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Corn Production in the USA Is Already Adapting to Warming
Butler, E.E. and Huybers, P. 2013. Adaptation of US maize to temperature variations. Nature Climate Change 3: 68-72.

The authors write that "high temperatures are associated with reduced crop yields, and predictions for future warming have raised concerns regarding future productivity and food security." More specifically, they note that "global maize yields are forecast to decline in response to increasing temperature, particularly as the upper range of growing season temperatures becomes hotter," citing Schlenker and Roberts (2006), Easterling et al. (2007), Lobell and Field (2007), Battisti (2009), Lobell et al. (2011) and Roberts and Schlenker (2011). However, they caution that "the extent to which adaptation can mitigate such heat-related losses remains unclear," and they thus proceed to present some much-needed clarity on this subject.

What was done
Butler and Huybers empirically demonstrated how maize is locally adapted to hot temperatures across a subset of 1,013 US counties, after which they used this spatial adaptation "as a surrogate for future adaptation," noting that "US corn hybrids have a product half-life of about 4 years, suggesting sufficiently rapid turnover to adapt to decadal changes in climate."

What was learned
With the help of this adaptation phenomenon, the two researchers determined that (1) "losses to average US maize yields from a 2°C warming would be reduced from 14% to only 6%," and that (2) "loss in net production is wholly averted." As for a few specifics on the matter, they indicate that under the 2°C warming scenario, "Minnesota stands to increase yields by 11%; the yield losses from northern Ohio west to northern Missouri are nearly eliminated; and North Carolina, Georgia and east Texas reduce losses from 49% without adaptation to 39% with it."

What it means
In the concluding paragraph of their report, Butler and Huybers write that "losses to US maize yield from increased temperature," such as those suggested by Schlenker and Roberts (2006, 2009), "are almost certainly overestimated if adaptation is not accounted for." But if it is a part of the analysis, their work suggests that there could well be no net loss in productivity across the entire corn-production region.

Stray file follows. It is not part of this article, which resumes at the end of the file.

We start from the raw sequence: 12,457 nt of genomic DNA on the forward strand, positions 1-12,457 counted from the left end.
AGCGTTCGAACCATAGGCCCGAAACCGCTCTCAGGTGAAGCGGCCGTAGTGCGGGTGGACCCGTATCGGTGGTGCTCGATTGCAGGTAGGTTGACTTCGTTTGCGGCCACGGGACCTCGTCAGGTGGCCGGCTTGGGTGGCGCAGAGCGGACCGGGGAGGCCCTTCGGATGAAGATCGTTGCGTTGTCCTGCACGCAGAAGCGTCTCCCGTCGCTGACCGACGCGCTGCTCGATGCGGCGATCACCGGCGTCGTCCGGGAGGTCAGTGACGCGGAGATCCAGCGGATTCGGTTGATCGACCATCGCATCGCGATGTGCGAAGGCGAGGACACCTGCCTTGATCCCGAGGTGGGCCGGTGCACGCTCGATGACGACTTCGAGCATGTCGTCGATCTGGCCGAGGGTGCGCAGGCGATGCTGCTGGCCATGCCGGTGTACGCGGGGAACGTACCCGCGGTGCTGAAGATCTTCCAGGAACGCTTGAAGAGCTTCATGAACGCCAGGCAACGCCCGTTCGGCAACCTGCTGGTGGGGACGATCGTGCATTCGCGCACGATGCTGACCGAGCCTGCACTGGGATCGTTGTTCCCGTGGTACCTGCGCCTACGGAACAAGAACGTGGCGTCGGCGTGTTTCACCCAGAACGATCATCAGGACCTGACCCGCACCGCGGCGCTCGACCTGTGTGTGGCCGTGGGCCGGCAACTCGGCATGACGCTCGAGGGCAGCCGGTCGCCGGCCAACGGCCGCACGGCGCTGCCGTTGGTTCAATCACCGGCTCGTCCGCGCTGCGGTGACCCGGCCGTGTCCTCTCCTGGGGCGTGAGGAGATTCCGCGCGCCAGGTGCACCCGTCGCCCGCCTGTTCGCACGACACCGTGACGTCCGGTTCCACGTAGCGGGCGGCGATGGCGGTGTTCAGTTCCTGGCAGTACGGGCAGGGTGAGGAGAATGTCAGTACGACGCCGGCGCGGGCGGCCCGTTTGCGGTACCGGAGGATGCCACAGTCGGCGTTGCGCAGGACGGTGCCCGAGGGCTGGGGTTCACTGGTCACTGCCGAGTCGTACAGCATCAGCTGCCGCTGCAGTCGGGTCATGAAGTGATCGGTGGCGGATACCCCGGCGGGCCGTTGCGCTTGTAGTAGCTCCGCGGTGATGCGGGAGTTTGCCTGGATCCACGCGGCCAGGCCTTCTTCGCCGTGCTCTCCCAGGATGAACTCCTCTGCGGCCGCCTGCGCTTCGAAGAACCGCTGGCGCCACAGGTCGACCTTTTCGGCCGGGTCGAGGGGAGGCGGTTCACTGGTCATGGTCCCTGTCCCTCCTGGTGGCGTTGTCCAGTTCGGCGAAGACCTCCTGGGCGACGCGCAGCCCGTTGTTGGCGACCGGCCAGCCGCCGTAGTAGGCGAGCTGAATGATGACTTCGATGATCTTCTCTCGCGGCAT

Battisti, D.S. and Naylor, R.L. 2009. Historical warnings of future food insecurity with unprecedented seasonal heat. Science 323: 240-244.

Easterling, W., Aggarwal, P., Batima, P., Brander, K., Erda, L., Howden, M., Kirilenko, A., Morton, J., Soussana, J.-F., Schmidhuber, S. and Tubiello, F. 2007. Food, fibre and forest products. In: Climate Change 2007: Impacts, Adaptation and Vulnerability. Contribution of Working Group II to the Fourth Assessment Report of the Intergovernmental Panel on Climate Change. Parry, M.L., Canziani, O.F., Palutikof, J.P., van der Linden, P.J. and Hanson, C.E. (Eds.). Cambridge University Press, Cambridge, United Kingdom, pp. 273-313.

Lobell, D.B., Banziger, M., Magorokosho, C. and Vivek, B. 2011. Nonlinear heat effects on African maize as evidenced by historical yield trials. Nature Climate Change 1: 42-45.

Lobell, D.B. and Field, C.B. 2007. Global scale climate-crop yield relationships and the impacts of recent warming. Environmental Research Letters 2: 10.1088/1748-9326/2/1/014002.

Roberts, M. and Schlenker, W. 2011. In: Libecap, G. and Steckel, R. (Eds.) The Economics of Climate Change, Adaptations Past and Present. University of Chicago Press, Chicago, Illinois, USA, pp. 225-252.

Schlenker, W. and Roberts, M.J. 2006. Nonlinear effects of weather on corn yields. Review of Agricultural Economics 28: 391-398.

Schlenker, W. and Roberts, M.J. 2009. Nonlinear temperature effects indicate severe damage to U.S. crop yields under climate change. Proceedings of the National Academies of Science USA 106: 15,594-15,598.

Reviewed 29 May 2013